Emma Raducanu’s former coach, Mark Petchey, has outlined what he would like to see from the British teenager as she bids to defend her US Open title. Raducanu shocked the world by winning at Flushing Meadows 12 months ago but her results have been patchy ever since.
Raducanu comes into the tournament, which starts on Monday, having just beaten two legends of the sport in Serena Williams and Victoria Azarenka. The 19-year-old notched a ‘bagel’ against both opponents in Cincinnati before losing to Jessica Pegula in the round of 16.
Those wins against high-profile stars should go some way towards restoring Raducanu’s momentum before her first-round match against Alize Cornet in New York. And that may have come just in time according to Petchey, who would like to see a change in mindset and a move closer to the baseline amid concerns about her confidence.
“If anything, what I’d like to see from Emma next week is a shift in mindset,” he told The Telegraph.
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“Watching her at the Canadian Open the other day, I noticed that she was playing a good metre further behind the baseline than when she won the US Open. Sometimes, a player will find themselves slipping back a little when their confidence dips.
“But I like Emma’s game best when she is playing ‘tidal tennis’ – by which I mean sweeping in and out of the court as the rally demands. If she can rediscover that forward-and-back element in her game, she can make progress again in New York. I certainly see her winning more majors.”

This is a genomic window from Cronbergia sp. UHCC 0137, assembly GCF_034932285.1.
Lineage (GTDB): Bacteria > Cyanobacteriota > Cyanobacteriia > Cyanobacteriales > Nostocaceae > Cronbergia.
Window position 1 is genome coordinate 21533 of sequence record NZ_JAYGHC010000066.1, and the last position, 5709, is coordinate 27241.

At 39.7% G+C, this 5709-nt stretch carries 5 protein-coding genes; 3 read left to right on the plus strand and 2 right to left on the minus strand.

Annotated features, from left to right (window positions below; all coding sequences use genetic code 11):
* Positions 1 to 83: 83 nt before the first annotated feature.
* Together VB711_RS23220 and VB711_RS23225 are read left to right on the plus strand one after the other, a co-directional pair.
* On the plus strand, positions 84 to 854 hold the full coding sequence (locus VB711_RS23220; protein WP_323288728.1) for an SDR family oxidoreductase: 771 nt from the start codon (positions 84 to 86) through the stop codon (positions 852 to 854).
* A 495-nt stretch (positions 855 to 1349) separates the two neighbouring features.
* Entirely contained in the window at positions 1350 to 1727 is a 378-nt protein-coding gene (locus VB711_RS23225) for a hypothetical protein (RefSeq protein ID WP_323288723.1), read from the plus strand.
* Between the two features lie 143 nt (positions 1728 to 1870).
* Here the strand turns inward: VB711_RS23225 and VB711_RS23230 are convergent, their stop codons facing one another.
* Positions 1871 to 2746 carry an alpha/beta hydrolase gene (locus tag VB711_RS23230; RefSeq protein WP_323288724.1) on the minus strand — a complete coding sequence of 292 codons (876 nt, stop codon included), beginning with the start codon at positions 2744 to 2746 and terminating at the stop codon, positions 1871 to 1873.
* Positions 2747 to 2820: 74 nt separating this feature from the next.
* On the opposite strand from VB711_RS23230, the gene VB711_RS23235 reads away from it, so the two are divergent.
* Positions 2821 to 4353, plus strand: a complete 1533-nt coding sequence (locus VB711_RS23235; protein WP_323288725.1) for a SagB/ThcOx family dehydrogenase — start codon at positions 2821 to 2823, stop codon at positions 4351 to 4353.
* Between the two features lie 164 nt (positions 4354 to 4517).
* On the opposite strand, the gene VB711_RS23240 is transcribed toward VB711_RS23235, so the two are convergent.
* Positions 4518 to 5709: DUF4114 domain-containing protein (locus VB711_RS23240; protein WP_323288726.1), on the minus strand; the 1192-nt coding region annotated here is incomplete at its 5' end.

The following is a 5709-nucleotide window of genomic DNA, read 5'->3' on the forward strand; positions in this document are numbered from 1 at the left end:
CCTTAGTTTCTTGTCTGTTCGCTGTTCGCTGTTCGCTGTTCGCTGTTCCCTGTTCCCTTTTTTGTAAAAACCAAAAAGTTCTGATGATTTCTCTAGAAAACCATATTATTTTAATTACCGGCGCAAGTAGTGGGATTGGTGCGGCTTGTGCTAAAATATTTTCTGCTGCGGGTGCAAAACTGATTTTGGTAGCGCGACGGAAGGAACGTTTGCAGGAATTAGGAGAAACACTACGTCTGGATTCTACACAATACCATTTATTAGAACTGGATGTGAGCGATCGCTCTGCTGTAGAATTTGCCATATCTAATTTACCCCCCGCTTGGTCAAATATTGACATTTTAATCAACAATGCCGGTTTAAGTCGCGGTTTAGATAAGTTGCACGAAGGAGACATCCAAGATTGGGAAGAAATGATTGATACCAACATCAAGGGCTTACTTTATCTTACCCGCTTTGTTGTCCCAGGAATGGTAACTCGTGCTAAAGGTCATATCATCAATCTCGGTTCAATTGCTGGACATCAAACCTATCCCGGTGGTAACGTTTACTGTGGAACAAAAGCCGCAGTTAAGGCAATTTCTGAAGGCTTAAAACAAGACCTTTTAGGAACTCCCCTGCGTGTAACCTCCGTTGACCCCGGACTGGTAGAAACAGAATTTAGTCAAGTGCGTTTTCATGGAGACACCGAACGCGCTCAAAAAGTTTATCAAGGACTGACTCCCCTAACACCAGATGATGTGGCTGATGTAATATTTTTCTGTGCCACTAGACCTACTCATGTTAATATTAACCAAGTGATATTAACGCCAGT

Since winning the US Open without dropping a set in September last year, Raducanu has failed to make it past the second round of any Grand Slam. She could have a tough time against Cornet, who made it to the French Open quarter-finals this year and is ranked inside the world’s top 40.
Some of the attention and pressure is likely to be diverted away from the Brit as Serena Williams’ farewell and Novak Djokovic’s absence also represent compelling storylines surrounding the tournament. Raducanu has chopped and changed her coaching set-up since bursting onto the scene but Petchey, who worked with her back in 2020, claims that her work ethic cannot be questioned.
“Emma’s attitude during our sessions was spot-on,” he added. “She had just passed her driving test, so she was driving across from Bromley to the National Tennis Centre on the other side of London, then putting in three-hour sessions where she was totally engaged, asking questions, concentrating on every ball.
“My philosophy of coaching is informal: I just try to react to what’s working and what isn’t. But the one thing I did say to Emma, and that I say to the clients here in Messini as well, is ‘You need to have a full tool-kit to be the best version of yourself on the court.'”